The canal de Bourgogne

Published on 29 February 2008
The canal de Bourgogne at Buffon in the Côte d'Or Département
The canal de Bourgogne at Buffon in the Côte d’Or Département
(Photo : ASCO-TP)
The lock at Rougemont on the Canal de Bourgogne
The lock at Rougemont on the Canal de Bourgogne
(Photo : ASCO-TP)

 

A brief presentation of the Canal de Bourgogne

The economic benefits of a canal joining the Seine and Rhône basins, and hence the Mediterranean Sea with the English Channel, by connecting the Yonne with the Sâone had been recognised since at least the early sixteenth century. However, it was not until 1781 that the Etats de Bourgogne decided to fund construction.

However, the works were interrupted by the Revolution. They began again in 1822, but it was not until 1833 that the entire canal was opened to navigation.

The Canal de Bourgogne is 242km long and runs from Laroche (at an altitude of 80m) to St-Jean-de-Losne (at an altitude of 182m).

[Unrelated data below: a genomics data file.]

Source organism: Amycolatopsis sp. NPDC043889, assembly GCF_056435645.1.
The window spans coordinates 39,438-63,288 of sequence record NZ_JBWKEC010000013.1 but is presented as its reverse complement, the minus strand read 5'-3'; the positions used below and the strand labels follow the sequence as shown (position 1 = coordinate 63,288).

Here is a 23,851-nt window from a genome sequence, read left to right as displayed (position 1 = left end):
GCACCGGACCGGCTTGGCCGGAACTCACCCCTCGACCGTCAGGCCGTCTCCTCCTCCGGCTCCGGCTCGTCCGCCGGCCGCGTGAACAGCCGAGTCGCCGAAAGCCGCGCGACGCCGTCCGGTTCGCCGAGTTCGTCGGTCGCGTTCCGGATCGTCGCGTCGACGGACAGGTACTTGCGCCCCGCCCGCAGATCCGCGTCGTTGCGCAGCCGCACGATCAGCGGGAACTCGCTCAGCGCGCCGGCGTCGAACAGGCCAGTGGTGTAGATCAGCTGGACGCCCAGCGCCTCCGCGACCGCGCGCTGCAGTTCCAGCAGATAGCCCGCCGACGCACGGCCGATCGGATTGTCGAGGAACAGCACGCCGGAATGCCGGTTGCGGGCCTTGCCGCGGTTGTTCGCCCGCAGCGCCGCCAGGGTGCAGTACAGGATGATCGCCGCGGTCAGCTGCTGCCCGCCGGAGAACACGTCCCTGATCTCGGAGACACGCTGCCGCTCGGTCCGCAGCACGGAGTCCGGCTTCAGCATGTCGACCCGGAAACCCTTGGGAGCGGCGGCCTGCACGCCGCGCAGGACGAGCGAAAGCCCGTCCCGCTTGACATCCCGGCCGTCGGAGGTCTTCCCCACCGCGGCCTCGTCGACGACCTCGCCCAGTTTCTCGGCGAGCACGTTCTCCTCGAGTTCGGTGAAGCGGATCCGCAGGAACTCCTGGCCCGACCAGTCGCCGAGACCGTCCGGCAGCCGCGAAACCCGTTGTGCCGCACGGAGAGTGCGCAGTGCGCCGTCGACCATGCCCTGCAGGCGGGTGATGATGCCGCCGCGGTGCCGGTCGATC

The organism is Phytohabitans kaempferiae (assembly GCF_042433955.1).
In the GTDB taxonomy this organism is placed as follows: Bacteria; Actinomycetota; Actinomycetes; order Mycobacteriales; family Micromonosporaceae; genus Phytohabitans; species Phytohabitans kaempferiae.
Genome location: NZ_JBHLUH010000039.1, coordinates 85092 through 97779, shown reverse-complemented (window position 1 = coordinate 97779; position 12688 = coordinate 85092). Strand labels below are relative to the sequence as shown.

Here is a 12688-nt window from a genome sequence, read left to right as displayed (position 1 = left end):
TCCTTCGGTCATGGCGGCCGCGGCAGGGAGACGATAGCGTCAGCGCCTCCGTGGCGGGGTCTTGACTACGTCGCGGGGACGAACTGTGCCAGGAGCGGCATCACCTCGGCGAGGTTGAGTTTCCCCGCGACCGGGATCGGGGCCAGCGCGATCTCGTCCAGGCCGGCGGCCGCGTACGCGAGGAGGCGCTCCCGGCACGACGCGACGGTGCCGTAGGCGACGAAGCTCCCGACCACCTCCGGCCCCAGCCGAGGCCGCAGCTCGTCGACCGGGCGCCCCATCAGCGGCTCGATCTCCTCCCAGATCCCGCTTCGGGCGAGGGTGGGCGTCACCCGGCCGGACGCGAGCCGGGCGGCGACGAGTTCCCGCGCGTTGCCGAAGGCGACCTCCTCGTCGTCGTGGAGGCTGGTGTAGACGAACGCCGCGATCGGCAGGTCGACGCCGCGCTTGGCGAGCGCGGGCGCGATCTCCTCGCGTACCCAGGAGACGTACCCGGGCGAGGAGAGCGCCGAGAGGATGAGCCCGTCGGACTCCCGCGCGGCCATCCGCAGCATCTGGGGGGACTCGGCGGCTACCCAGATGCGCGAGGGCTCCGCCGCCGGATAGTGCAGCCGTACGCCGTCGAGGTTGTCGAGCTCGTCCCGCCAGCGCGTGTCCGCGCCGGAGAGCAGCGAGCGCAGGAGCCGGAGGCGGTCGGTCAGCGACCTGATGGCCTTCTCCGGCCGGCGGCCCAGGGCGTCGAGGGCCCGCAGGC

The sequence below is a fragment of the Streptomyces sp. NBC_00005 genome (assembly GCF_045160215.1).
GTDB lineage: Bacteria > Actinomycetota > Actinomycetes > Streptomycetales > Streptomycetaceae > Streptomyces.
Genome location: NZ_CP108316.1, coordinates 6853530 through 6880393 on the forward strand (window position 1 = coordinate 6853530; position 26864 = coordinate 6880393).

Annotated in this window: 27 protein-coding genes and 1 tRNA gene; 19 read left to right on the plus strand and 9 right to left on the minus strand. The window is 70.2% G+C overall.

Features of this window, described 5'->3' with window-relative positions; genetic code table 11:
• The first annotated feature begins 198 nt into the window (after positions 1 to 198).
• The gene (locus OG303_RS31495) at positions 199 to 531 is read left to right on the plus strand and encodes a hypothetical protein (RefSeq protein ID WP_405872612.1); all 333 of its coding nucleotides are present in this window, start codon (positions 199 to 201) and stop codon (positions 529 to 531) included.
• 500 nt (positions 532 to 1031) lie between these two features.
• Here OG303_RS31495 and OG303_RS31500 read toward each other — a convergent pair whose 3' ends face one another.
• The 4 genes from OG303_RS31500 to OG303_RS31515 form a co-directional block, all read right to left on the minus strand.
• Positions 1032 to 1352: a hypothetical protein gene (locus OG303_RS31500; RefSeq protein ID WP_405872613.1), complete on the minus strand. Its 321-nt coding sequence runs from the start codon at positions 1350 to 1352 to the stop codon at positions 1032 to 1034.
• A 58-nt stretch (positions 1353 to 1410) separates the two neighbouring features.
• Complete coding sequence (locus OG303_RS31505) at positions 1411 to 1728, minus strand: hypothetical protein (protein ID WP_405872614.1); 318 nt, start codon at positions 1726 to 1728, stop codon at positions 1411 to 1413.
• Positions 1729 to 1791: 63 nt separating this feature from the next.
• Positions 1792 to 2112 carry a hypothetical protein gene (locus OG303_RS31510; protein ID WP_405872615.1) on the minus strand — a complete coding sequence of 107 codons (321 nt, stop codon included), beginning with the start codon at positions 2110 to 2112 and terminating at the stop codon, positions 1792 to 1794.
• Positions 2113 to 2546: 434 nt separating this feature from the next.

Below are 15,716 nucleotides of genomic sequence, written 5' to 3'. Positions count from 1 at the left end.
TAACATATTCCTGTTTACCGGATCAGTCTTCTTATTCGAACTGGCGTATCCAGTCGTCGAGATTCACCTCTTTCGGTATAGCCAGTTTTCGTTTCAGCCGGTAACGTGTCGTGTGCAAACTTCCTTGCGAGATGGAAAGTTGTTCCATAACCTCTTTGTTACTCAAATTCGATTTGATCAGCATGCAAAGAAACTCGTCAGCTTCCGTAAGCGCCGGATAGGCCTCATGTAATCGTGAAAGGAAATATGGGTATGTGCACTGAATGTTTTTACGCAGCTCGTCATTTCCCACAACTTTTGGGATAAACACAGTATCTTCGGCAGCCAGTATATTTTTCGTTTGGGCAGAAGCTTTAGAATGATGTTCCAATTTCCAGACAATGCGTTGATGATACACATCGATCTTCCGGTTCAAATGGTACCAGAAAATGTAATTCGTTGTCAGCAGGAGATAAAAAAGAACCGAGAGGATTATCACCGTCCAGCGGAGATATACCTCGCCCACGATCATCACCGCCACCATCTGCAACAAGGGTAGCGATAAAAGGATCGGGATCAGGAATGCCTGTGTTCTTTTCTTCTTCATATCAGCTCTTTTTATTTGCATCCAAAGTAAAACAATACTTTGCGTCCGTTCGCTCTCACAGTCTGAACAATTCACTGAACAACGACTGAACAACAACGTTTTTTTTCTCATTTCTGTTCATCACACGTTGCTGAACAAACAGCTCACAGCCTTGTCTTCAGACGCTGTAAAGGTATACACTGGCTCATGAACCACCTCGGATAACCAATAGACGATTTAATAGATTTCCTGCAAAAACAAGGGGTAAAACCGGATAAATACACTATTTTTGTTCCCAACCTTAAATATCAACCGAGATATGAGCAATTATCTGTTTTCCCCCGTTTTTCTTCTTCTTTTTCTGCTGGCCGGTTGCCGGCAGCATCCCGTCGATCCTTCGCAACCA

The canal follows the opposing Armançon and Ouche valleys, and crosses the line of separation between the Seine and Rhône basins at an altitude of 378m, by means of a 3,350 metre tunnel at Pouilly.

Traffic on the Canal de Bourgogne is heavy only on the section between Dijon and La Satine. The canal has a total of 189 locks. It is much used by leisure boats, which are catered for by 28 ports.

Click on the menu on the right to see the orginal plans for the canal.